Less Wrong is a community blog devoted to refining the art of human rationality. Please visit our About page for more information.

Comment author: Huluk 26 March 2016 12:55:37AM *  26 points [-]

[Survey Taken Thread]

By ancient tradition, if you take the survey you may comment saying you have done so here, and people will upvote you and you will get karma.

Let's make these comments a reply to this post. That way we continue the tradition, but keep the discussion a bit cleaner.

Comment author: Rixie 31 March 2016 12:25:20PM 27 points [-]

I have taken the survey.

Comment author: Rixie 08 February 2015 03:47:24PM *  0 points [-]

I feel like this thought experiment is less about how to cleverly communicate to Archimedes all the things that he is obviously wrong about and that we are obviously right about, and more about how to try to recognize the potential mistakes within our own way of thinking, as Archimedes was as certain about his geocentric point of view as we are with our heliocentric one. While I think we're right about heliocentrism at least, there may be other seemingly obvious facts that we take for granted, but that future generations will want to yell at us through a chronophone for, and whatever tricks we come up with to get Archimedes to question his beliefs (like giving nonobvious input) may help us to question our own beliefs. But maybe all that was just really really obvious in which case ahhhh I'm sorry.

But besides that, I remember doubting the power structure within my own familial unit as a child (parents are always right, children should always just listen until they turn 18 and become magically responsible) , could communicating that help Archimedes doubt some of the power structures withing Greek society? Maybe it would have him question the arbitrariness of slaves always having to defer to normal citizens, until the point at which they can buy themselves out of slavery and become magically worthy of politics like everyone else?

Comment author: Rixie 26 November 2013 04:23:34AM 21 points [-]

Yay, survey taken!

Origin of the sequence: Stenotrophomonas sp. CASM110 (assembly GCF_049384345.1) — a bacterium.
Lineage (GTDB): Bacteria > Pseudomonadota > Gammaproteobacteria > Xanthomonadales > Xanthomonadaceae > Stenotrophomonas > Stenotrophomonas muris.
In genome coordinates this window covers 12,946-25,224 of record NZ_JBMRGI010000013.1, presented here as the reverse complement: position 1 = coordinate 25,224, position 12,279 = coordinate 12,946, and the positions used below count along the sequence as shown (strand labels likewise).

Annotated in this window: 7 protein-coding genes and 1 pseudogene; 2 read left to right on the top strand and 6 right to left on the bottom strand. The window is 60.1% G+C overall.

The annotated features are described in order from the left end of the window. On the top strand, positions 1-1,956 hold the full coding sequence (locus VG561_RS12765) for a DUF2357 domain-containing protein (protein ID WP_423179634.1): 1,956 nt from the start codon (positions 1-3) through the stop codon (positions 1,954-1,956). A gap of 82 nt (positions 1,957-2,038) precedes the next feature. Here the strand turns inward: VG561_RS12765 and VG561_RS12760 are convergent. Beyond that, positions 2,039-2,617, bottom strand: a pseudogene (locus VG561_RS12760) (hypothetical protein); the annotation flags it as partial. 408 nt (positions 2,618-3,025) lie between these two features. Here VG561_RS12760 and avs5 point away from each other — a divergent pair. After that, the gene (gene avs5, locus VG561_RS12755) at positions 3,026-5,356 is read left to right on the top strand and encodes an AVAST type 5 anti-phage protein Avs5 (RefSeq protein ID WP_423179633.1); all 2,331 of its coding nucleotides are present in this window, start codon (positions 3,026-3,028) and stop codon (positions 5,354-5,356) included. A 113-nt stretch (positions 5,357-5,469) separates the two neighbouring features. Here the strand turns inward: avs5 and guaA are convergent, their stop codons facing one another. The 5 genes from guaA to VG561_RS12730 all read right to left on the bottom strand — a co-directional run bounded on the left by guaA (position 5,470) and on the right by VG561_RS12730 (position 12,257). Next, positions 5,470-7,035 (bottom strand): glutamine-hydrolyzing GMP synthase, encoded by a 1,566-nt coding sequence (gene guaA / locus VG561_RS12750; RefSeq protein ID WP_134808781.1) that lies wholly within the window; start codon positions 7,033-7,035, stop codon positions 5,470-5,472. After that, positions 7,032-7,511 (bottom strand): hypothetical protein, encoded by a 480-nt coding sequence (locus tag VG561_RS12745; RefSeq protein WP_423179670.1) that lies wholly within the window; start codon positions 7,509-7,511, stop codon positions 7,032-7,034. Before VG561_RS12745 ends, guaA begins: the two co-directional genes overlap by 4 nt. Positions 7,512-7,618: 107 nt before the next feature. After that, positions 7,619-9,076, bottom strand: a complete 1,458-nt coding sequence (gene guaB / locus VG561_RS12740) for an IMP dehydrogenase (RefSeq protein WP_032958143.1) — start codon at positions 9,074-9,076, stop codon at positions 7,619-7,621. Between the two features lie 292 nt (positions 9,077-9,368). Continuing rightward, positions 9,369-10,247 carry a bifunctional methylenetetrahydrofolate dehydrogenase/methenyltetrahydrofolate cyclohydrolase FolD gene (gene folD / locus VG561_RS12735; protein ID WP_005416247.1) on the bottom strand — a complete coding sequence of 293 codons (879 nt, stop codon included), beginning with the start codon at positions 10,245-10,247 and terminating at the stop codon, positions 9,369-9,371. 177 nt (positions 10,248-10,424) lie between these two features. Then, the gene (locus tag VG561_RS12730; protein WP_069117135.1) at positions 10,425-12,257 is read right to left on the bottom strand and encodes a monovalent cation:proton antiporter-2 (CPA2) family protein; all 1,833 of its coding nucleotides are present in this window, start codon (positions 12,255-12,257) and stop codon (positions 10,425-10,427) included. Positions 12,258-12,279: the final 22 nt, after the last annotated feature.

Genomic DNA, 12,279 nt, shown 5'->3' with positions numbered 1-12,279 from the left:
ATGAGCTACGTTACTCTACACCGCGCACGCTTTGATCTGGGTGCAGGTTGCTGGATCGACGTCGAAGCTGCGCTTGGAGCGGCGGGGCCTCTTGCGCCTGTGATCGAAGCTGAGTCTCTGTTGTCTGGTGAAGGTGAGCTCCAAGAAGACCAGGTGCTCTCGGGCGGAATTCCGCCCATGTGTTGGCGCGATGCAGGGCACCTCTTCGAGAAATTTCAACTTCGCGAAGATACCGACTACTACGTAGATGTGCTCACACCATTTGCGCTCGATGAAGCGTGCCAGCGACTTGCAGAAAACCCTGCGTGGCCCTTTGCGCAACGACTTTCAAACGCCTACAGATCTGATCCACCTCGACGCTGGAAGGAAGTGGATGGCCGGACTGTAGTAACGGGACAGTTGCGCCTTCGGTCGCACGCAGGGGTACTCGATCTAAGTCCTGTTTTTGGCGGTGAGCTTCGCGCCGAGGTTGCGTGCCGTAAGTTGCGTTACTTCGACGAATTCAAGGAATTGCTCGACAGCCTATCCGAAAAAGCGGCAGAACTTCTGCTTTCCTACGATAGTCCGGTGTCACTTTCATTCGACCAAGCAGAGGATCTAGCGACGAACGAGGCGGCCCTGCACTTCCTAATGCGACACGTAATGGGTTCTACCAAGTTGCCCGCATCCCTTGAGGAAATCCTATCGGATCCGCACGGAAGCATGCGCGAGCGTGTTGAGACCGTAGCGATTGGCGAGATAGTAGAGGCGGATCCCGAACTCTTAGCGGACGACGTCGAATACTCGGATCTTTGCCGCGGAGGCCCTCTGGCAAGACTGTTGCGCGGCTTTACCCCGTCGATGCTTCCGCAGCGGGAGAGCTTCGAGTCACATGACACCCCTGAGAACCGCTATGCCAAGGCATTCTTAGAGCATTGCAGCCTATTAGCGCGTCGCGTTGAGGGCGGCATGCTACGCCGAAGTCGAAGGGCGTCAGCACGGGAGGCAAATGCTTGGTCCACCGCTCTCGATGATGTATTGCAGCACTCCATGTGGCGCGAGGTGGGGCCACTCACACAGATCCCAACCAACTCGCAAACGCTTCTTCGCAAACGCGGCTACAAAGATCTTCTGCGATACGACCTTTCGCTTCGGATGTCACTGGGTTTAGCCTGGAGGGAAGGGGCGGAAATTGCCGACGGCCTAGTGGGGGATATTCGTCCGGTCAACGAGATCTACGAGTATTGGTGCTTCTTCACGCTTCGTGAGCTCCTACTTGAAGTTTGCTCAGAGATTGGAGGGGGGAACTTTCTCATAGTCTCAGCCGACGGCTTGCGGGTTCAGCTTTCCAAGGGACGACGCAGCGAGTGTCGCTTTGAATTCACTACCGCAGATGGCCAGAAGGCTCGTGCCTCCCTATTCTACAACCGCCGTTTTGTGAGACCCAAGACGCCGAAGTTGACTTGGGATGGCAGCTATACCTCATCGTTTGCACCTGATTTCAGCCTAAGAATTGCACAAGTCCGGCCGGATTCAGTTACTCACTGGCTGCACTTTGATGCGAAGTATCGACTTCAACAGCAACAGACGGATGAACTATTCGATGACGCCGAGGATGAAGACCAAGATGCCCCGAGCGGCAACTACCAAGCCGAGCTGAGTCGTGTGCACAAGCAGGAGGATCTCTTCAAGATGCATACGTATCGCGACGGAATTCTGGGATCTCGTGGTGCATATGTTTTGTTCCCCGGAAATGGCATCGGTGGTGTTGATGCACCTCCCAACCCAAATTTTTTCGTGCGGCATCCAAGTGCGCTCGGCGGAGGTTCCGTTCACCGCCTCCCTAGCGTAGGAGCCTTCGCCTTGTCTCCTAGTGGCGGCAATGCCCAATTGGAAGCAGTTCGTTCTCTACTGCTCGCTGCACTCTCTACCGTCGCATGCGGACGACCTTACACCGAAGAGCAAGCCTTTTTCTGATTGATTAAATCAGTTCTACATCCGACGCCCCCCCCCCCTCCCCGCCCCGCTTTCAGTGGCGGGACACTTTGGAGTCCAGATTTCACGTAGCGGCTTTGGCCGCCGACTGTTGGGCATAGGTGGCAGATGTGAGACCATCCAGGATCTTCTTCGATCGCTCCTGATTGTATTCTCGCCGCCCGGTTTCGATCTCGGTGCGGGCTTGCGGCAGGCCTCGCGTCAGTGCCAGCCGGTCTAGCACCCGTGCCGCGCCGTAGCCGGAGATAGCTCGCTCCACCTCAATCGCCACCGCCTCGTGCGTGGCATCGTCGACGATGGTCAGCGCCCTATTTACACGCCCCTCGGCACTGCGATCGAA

I loved the Prisoner's Dilemma at the end, I wonder how that will turn out?

In response to Crisis of Faith
Comment author: Rixie 27 August 2013 07:37:11PM 1 point [-]

I started letting go of my faith when I realized that there really isn't much Bayesian evidence for it. Realizing that the majority of the evidence needed to believe something is used just to isolate that something out of all the other possible beliefs finished it off. But I do have one question: If Jesus wasn't magic, where did the Bible even come from? Lee Strobel "proves" that Jesus died and came back from the dead, but his proofs are based on the Bible. Why was the Bible so widely accepted if there wasn't anything extra-special about Jesus after all?

In response to Something to Protect
Comment author: Rixie 27 August 2013 07:08:42PM 0 points [-]

Here I have a question that is slightly unrelated, but I'm looking for a good cognitive science science fair project and I'm having trouble thinking of one that would be not completely impractical for a high-schooler to do, won't take more than a few months, and would be interesting enough to hold people's attention for at least a few minutes before they head off to the physics and medical research projects. No one ever does decent cognitive science projects and I really want to show them that this branch of science can be just as rigorous and awesome as the other ones. Does anyone have any ideas?

In response to Mere Messiahs
Comment author: jeff_gray2 02 December 2007 02:08:11AM 2 points [-]

1: The Bottom Line. since Yeishu probably genuinely believed he would go to Heaven, he doesn't deserve more honor than John Perry